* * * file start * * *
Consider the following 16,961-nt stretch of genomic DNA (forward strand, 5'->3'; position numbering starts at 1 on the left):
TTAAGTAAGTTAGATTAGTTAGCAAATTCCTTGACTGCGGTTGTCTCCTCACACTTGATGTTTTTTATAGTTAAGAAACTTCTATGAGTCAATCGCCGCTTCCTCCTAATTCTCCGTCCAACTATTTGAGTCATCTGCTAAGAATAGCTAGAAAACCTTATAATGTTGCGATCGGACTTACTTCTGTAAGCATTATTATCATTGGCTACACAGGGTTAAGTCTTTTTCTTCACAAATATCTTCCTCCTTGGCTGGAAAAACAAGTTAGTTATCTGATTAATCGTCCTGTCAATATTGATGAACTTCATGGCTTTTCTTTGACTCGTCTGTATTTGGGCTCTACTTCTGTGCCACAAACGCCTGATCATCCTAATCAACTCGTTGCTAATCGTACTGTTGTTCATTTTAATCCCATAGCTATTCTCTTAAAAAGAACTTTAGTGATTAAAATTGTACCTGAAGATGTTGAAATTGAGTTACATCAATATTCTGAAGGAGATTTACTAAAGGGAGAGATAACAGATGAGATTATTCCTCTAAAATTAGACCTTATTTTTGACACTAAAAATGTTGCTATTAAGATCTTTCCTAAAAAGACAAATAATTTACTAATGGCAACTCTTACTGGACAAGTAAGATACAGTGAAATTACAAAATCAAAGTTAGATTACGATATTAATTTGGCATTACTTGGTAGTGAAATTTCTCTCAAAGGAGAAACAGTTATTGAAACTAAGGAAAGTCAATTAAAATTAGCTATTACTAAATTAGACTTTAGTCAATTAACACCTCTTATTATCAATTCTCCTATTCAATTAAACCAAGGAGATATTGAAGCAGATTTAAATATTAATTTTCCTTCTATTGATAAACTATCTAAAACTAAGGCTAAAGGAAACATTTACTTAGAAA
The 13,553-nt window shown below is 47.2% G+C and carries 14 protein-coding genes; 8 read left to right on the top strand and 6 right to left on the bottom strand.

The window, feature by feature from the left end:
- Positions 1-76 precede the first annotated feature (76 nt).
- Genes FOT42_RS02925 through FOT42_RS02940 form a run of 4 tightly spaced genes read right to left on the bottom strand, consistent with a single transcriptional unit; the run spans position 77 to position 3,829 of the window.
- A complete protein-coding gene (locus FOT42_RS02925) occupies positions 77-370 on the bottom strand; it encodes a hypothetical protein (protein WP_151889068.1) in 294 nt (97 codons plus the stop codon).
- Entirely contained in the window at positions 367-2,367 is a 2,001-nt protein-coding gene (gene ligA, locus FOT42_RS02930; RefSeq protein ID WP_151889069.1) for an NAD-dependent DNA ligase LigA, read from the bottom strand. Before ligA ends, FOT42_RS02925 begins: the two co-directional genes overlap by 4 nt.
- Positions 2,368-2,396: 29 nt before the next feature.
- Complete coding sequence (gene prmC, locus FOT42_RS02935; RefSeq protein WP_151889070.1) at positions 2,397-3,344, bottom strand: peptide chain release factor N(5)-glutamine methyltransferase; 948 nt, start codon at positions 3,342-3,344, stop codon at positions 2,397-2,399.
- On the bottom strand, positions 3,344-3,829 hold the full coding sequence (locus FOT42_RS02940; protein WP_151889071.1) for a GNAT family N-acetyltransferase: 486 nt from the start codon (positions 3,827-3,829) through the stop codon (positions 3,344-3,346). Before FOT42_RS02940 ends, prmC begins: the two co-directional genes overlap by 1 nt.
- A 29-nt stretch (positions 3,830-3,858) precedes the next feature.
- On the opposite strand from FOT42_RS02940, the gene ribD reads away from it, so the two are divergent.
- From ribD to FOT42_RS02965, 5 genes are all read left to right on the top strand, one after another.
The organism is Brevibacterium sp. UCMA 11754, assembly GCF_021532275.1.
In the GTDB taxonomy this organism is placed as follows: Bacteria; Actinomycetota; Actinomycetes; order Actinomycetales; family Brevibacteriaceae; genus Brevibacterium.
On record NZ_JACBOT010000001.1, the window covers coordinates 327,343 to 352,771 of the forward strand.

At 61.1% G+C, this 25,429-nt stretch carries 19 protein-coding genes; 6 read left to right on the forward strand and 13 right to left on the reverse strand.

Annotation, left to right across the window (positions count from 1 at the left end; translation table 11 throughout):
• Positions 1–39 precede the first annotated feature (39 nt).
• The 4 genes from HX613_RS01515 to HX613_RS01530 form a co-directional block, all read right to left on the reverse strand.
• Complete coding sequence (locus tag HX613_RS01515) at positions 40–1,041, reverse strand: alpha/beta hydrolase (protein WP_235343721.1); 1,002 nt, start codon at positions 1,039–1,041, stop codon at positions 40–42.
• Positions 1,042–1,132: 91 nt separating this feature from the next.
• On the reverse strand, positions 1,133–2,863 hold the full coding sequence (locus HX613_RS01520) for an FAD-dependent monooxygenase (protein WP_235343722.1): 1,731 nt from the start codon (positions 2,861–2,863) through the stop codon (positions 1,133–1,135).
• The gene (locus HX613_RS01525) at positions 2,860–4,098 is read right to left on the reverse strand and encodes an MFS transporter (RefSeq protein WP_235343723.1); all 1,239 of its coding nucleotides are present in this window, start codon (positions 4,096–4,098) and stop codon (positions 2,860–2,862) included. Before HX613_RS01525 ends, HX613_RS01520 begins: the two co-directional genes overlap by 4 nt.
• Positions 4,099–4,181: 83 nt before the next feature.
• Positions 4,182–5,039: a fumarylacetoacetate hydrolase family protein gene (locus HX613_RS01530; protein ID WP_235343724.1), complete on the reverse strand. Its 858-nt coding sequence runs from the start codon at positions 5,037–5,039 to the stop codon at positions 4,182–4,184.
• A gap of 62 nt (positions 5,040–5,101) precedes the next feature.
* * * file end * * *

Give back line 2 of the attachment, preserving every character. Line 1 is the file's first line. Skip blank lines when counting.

TTAAGTAAGTTAGATTAGTTAGCAAATTCCTTGACTGCGGTTGTCTCCTCACACTTGATGTTTTTTATAGTTAAGAAACTTCTATGAGTCAATCGCCGCTTCCTCCTAATTCTCCGTCCAACTATTTGAGTCATCTGCTAAGAATAGCTAGAAAACCTTATAATGTTGCGATCGGACTTACTTCTGTAAGCATTATTATCATTGGCTACACAGGGTTAAGTCTTTTTCTTCACAAATATCTTCCTCCTTGGCTGGAAAAACAAGTTAGTTATCTGATTAATCGTCCTGTCAATATTGATGAACTTCATGGCTTTTCTTTGACTCGTCTGTATTTGGGCTCTACTTCTGTGCCACAAACGCCTGATCATCCTAATCAACTCGTTGCTAATCGTACTGTTGTTCATTTTAATCCCATAGCTATTCTCTTAAAAAGAACTTTAGTGATTAAAATTGTACCTGAAGATGTTGAAATTGAGTTACATCAATATTCTGAAGGAGATTTACTAAAGGGAGAGATAACAGATGAGATTATTCCTCTAAAATTAGACCTTATTTTTGACACTAAAAATGTTGCTATTAAGATCTTTCCTAAAAAGACAAATAATTTACTAATGGCAACTCTTACTGGACAAGTAAGATACAGTGAAATTACAAAATCAAAGTTAGATTACGATATTAATTTGGCATTACTTGGTAGTGAAATTTCTCTCAAAGGAGAAACAGTTATTGAAACTAAGGAAAGTCAATTAAAATTAGCTATTACTAAATTAGACTTTAGTCAATTAACACCTCTTATTATCAATTCTCCTATTCAATTAAACCAAGGAGATATTGAAGCAGATTTAAATATTAATTTTCCTTCTATTGATAAACTATCTAAAACTAAGGCTAAAGGAAACATTTACTTAGAAA